Student Loans: Cancellation, Deferment, and Forbearance

Under certain limited circumstances, you might be able to cancel your federal student loans. If you’re not eligible, consider a deferment or forbearance.

If you’re having trouble keeping up with the payments on one or more of your federal student loans, eliminating the debt through loan cancellation is probably an ideal solution to your problem. But canceling a loan is available only in very limited circumstances.

Instead, if you’re not eligible for cancellation, you might be able to get temporary relief from making payments with a deferment or forbearance. Of these two options, getting a deferment of your federal student loans is generally better than forbearance—if you’re eligible. With a deferment, the government picks up the tab for interest on subsidized loans during a deferment period, which makes this route cheaper for most people.

Canceling Federal Student Loans

In certain limited circumstances, you might be able to cancel your student loan debtmeaning you don’t have to repay it. Getting a loan canceled isn’t easy; you’ll have to meet specific criteria, take certain steps, and meet particular conditions.

Loan cancellationalso called loan discharge or forgivenessis available in instances like the following:

  • you attended a school that closed
  • you didn't get a refund where appropriate
  • your school falsely certified that you would benefit from the education and you don't have a GED or high school diploma
  • you attended a Corinthian College or were defrauded by another school
  • you work in certain occupations after graduation, like teaching or some public service jobs, and
  • you’re disabled or die.

To learn more about student loan cancellation, see Student Loan Forgiveness: What It Is, How It Works, and How to Qualify.

Deferring Your Federal Student Loans

A deferment excuses you from making student loan payments for a set period of time because of a specific condition in your lifelike returning to school, economic hardship, or unemployment. Interest will not accrue on subsidized loans during the deferment period.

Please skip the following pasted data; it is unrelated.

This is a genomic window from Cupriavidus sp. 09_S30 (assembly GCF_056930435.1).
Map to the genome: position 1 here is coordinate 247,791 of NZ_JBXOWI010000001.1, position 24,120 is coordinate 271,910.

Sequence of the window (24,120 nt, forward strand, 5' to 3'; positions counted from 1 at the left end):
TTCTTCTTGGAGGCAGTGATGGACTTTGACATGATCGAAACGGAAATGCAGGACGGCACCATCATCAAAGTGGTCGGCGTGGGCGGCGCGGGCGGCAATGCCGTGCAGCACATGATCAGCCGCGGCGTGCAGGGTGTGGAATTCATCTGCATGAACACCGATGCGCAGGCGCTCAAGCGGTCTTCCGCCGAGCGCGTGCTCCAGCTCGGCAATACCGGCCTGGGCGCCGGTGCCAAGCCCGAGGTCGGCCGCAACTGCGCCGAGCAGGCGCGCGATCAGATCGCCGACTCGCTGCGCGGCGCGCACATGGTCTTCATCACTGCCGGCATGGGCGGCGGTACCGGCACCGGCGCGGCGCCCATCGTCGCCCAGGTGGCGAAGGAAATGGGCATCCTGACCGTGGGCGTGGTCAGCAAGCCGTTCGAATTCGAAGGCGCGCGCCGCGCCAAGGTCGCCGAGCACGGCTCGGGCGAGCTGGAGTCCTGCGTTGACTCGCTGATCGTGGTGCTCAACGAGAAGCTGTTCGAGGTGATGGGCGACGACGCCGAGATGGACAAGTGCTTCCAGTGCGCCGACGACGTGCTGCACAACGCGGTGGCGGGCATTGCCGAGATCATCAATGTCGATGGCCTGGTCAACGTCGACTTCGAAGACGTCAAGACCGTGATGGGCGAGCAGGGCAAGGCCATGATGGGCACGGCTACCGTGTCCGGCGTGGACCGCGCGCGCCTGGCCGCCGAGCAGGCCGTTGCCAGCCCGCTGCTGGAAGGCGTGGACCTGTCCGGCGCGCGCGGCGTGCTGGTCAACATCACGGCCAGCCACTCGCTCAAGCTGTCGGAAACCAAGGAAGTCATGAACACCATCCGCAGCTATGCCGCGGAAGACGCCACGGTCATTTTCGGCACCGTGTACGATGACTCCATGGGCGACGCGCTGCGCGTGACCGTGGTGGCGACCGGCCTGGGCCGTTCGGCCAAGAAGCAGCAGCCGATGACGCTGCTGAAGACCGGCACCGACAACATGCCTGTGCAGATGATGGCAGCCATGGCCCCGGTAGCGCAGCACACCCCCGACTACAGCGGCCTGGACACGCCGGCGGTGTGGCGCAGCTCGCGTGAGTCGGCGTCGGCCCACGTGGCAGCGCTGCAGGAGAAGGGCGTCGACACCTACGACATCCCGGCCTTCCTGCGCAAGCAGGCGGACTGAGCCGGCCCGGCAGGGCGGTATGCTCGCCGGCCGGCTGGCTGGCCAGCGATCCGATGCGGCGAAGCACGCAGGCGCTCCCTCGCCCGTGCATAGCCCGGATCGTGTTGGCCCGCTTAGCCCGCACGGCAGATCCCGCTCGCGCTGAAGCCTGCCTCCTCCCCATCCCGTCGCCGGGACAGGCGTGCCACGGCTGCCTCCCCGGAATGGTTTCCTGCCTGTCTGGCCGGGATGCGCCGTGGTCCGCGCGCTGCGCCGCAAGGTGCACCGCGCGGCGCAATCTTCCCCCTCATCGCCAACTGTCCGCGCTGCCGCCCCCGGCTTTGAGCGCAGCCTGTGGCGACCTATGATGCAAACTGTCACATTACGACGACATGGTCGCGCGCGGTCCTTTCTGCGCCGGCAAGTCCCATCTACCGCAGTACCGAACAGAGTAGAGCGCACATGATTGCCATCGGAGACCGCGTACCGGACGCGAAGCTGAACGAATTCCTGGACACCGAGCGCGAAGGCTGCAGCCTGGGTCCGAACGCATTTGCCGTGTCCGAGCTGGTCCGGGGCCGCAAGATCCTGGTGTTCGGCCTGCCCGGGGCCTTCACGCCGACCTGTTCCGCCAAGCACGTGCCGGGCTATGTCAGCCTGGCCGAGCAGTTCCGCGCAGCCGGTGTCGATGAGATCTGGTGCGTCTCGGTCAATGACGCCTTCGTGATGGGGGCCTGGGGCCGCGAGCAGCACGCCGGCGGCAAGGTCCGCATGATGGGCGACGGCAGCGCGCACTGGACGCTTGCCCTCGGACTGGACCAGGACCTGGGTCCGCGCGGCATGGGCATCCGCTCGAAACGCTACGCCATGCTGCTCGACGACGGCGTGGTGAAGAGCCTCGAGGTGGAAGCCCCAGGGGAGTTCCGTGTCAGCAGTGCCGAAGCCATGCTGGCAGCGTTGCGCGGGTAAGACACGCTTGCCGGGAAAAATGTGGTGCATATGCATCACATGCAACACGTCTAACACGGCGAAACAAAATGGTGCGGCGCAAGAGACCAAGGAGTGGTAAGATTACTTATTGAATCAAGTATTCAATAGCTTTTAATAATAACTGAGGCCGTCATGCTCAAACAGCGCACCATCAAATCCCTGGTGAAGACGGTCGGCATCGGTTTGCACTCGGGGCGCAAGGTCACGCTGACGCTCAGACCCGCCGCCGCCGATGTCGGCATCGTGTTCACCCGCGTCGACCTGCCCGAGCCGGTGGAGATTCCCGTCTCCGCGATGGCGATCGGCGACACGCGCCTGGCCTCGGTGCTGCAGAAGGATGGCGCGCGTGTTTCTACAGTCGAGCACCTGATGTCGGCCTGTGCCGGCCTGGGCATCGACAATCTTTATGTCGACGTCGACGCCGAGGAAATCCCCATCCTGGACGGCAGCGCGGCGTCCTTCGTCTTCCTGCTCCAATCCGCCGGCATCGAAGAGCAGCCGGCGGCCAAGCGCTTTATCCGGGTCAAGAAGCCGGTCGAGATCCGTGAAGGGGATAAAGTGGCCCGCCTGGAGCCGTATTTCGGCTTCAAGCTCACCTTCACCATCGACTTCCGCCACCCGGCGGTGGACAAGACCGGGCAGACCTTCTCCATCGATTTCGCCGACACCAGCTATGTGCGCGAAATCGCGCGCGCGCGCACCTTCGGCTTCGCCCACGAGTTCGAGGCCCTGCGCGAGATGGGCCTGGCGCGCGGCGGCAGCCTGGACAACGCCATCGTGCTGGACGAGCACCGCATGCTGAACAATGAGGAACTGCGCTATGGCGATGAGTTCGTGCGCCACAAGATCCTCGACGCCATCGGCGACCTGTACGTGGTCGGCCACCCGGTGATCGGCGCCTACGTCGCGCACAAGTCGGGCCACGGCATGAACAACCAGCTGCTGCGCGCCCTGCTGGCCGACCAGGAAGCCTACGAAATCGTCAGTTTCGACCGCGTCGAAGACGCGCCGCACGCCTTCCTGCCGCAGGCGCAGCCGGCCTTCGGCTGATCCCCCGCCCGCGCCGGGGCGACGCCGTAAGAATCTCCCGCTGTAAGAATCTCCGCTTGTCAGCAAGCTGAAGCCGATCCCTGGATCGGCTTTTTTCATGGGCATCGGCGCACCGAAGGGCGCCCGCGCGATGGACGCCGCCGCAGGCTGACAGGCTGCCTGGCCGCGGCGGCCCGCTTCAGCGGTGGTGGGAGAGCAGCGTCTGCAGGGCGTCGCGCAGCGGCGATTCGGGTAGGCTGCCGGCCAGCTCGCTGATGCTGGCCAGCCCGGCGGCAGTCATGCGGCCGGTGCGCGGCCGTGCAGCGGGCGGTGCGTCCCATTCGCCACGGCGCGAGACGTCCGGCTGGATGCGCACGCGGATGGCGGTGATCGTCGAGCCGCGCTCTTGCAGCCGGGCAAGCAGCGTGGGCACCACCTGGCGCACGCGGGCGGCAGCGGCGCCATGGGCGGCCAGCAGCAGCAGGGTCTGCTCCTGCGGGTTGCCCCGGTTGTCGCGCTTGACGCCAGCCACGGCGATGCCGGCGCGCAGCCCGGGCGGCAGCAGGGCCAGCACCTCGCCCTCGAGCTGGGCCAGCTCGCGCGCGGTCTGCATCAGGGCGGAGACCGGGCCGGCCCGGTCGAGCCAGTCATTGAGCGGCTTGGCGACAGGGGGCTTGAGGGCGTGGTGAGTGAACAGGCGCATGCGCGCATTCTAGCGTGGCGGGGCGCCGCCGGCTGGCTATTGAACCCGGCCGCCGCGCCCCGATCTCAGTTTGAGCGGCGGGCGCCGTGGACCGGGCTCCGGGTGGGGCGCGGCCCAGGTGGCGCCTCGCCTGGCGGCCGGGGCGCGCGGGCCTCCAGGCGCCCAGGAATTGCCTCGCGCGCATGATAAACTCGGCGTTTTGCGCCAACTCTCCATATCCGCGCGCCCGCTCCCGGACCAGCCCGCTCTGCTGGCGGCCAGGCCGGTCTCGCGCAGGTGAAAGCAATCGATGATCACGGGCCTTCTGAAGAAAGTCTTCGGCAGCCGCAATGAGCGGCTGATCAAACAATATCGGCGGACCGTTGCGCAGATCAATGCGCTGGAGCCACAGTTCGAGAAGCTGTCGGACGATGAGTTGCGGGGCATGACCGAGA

You can generally defer repayment of a federal student loan if:

  • you meet specific criteria and conditions for your type of loan, and
  • you’re not more than 270 days behind (in default) in loan payments.

Common Types of Deferments

You might be eligible for a deferment on your federal student loans if you're:

  • enrolled in school at least half-time
  • enrolled in an approved graduate fellowship program
  • a parent who received a Direct PLUS Loan or a FFEL PLUS Loan, and the student for whom you obtained the loan is enrolled at least half-time at an eligible college or career school (and for an additional six months after the student ceases to be enrolled at least half-time)
  • unemployed and seeking employment
  • suffering economic hardship
  • serving in the military on active duty in connection with a war, military operation, or national emergency (or served within the past 13 months)
  • disabled and in a rehabilitation program
  • receiving treatment for cancer (and for six months after that), or
  • serving in the Peace Corps.

Getting a Forbearance

In a forbearance, you stop making payments—or make smaller payments—for a set amount of time. Interest continues to accrue on all types of federal student loans during a forbearance. So, the total amount you’ll have repay over the life of your loan will usually be higher.

Forbearance on federal student loans may be granted for a number of reasons, including:

  • financial problems
  • medical expenses
  • a change in your employment, or
  • another reason that's acceptable to your loan servicer.

In some situations, your loan servicer decides whether to grant your request for a forbearance. But in others—like if you’re serving in an AmeriCorps position for which you received a national service award or performing teaching service that would qualify you for teacher loan forgiveness (Direct Loans and FFEL Program loans only)—forbearance is mandatory. (To learn more about deferment and forbearance, see What's the Difference Between Student Loan Forbearance and Deferment?)

Other Options: Changing Repayment Plans and Consolidation

In addition to considering deferment and forbearance, it’s a good idea to think about changing your repayment plan and considering a Direct Consolidation Loan.

Changing Repayment Plans

If you’re having trouble making your student loan payments, you might also consider the different repayment plans that the Department of Education offers for federal student loans. For more information, see Student Loan Repayment Plans and How to Choose a Student Loan Repayment Plan.

Consider Student Loan Consolidation

If you have multiple student loans, you might be able to lower your monthly payment with a Direct Consolidation Loan. A Direct Consolidation Loan allows you to combine all your federal student loans into one loan for one monthly payment. (Learn more about federal Direct Consolidation loans, see Student Loan Consolidation: Federal Student Loans, Private Student Loans.)

Getting More Information

To learn more about getting a loan cancellation, deferment, or forbearance, go to the U.S. Department of Education’s Federal Student Aid website. To apply for any of the options discussed in this article, contact your loan servicer.

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